History is Made in the Washington Seminar Center

March 1979 — 50 Sioux from Wounded Knee Reservation in North Dakota

 Summarized by Gene Larkin

 In 1978 the Washington Seminar Center was established in the basement of the Church with two sleeping rooms, additional bathrooms, and remodeled kitchen.  The Session was grateful for the grants received from General Assembly and the Presbytery to accomplish this.  In February 1979, the Office of the Presbytery called the Church and requested that the Washington Seminar Center house 50 Sioux Indians (Men, Women and Children) while a legal case involving Leonard Peletier, a resident of the Wounded Knee Reservation, was pending before the Supreme Court.  Presbytery would pay the fees.

 Background:  By 1890 the Indian tribes were confined to reservations.  The Northern Sioux were bitter because the U.S. Calvary Sioux had killed 300 women and children at the Wounded Knee Reservation.   In February 1973 Native traditionalists and members of the American Indian Movement occupied Wounded Knee Reservation to protest the tactics of the Sioux tribal leader.  In June 1975, FBI agents went to the reservation to investigate the disorder and 2 were killed by gunshots.  Leonard Peletier, a Sioux, was tried and convicted of their murder.  His case was appealed to the U.S. Supreme Court.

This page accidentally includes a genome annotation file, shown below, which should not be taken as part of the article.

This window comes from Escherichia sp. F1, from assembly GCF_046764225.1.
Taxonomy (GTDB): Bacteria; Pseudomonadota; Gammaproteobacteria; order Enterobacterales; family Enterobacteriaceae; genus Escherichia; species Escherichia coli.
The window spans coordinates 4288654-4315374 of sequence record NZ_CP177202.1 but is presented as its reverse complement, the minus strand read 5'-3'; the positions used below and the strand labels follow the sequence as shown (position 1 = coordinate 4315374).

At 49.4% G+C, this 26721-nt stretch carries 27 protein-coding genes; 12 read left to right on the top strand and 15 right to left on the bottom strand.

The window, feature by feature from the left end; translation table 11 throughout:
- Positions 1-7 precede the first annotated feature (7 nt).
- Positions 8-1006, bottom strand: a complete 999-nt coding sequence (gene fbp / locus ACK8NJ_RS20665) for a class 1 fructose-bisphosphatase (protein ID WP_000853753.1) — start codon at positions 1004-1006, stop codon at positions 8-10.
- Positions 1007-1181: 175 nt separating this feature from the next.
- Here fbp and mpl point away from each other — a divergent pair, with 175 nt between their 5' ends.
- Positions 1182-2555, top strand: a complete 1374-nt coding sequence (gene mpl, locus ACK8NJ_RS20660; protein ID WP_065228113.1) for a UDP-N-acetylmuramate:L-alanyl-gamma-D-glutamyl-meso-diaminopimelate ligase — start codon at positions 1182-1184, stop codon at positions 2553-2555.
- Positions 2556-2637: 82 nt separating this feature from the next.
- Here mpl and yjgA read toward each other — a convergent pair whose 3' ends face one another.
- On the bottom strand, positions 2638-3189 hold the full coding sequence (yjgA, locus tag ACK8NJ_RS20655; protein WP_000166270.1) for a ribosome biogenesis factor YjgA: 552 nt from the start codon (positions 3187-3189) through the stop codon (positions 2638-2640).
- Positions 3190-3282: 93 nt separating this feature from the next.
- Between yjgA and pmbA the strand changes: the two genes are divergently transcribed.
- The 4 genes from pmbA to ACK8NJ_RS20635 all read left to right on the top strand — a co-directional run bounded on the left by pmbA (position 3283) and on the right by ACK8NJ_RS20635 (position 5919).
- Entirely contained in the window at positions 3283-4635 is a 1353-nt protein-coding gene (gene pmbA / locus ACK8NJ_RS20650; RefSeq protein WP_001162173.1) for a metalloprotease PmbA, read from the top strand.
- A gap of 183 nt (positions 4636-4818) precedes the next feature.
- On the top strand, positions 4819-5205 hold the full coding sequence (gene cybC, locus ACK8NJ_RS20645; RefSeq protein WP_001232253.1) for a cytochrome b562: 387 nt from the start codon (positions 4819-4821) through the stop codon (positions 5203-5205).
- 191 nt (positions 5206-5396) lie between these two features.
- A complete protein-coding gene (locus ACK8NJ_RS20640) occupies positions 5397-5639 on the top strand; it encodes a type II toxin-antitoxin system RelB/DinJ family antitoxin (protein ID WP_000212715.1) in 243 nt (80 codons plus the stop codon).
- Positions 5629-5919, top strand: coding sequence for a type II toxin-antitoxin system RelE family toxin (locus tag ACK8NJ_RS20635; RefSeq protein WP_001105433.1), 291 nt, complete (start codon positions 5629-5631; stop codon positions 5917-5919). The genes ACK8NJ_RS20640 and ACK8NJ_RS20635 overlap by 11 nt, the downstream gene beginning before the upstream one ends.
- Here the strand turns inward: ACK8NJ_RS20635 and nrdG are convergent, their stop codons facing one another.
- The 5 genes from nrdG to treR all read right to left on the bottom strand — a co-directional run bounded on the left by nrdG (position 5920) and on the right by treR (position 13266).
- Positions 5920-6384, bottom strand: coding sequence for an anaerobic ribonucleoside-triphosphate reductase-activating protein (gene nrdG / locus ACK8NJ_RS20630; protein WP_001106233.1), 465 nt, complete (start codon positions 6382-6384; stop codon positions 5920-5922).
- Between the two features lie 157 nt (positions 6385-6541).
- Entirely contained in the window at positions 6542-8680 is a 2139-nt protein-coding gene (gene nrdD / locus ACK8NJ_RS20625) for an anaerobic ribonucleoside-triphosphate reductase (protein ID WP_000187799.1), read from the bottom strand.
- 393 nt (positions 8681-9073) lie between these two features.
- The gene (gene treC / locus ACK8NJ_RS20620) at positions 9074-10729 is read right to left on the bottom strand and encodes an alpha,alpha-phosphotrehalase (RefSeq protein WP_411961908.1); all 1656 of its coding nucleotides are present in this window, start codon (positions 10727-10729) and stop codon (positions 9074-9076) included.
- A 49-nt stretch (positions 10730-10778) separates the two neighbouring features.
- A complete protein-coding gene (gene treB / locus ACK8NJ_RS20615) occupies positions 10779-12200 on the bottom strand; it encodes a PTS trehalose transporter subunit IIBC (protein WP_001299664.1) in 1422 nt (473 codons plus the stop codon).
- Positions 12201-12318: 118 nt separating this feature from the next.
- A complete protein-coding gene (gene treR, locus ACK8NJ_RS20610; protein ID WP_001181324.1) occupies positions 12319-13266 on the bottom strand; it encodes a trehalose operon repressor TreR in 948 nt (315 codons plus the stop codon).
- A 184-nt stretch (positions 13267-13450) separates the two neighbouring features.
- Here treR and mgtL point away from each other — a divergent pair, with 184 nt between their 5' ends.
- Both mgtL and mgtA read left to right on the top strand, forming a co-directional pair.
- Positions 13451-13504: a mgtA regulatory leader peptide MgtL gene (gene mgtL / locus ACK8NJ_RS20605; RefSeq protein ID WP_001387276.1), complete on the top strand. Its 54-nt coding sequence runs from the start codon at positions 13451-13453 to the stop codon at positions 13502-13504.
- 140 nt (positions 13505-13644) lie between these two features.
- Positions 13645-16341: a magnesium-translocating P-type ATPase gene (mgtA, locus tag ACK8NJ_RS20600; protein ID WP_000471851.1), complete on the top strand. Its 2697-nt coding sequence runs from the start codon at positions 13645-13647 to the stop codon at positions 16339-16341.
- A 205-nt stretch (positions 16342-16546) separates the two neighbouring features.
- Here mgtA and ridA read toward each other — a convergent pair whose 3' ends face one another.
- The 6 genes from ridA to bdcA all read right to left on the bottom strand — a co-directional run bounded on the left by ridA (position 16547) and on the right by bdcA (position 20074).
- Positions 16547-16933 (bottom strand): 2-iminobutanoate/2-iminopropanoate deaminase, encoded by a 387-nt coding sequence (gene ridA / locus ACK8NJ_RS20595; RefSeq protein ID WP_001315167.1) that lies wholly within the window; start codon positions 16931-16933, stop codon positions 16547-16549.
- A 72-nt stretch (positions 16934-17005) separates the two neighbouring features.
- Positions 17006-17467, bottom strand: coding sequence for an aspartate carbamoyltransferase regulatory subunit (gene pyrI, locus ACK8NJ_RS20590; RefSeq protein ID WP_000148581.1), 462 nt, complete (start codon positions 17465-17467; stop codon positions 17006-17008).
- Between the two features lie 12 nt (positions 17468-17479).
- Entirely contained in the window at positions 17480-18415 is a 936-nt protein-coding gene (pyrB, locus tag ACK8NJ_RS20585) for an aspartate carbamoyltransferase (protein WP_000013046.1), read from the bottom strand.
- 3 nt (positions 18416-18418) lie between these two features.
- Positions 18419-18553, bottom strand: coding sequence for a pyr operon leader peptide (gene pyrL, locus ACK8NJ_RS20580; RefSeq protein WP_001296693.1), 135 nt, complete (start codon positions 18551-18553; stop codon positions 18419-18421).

The use of the WSC was agreed to.  The Sioux arrived in February 1979 and set up housekeeping in the newly furnished Washington, Seminar Center. Their daily activities were as follows:  The women stayed at the Seminar Center, took care of the children and cooked the meals.  The men (braves) would take their drums and other noisemakers over to the plaza in front of the Supreme Court and from 8:30 AM to 6:30 PM they would beat the drums loudly.  In addition, the group requested a room in which no woman was allowed be set-aside in the Church to house their “medicine.”  The Clergy Robing Room in the balcony was made available for this and a man guarded it day and night.  

After a couple of weeks of this activity, the Session of the Church requested that Elders Rindi Belshi and Eugene Larkin make an inspection tour of the Church.  The living conditions in the Seminar Center were rough but the Sioux seemed to get along with them.  Belshi and Larkin attempted to check the status of the Clergy Robing Room. They were confronted by a Sioux brave on guard.  He made an aggressive movement toward them and they retreated.  The “medicine” in the Clergy Robing Room was never revealed.

In the mean time the drumming in front of the Supreme Court continued, and the Chief Justice was complaining about the racket. On March 10, 1979 the Supreme Court declined to review the case and sent it back to the lower courts.  The Sioux packed up their belongings and went back to Wounded Knee.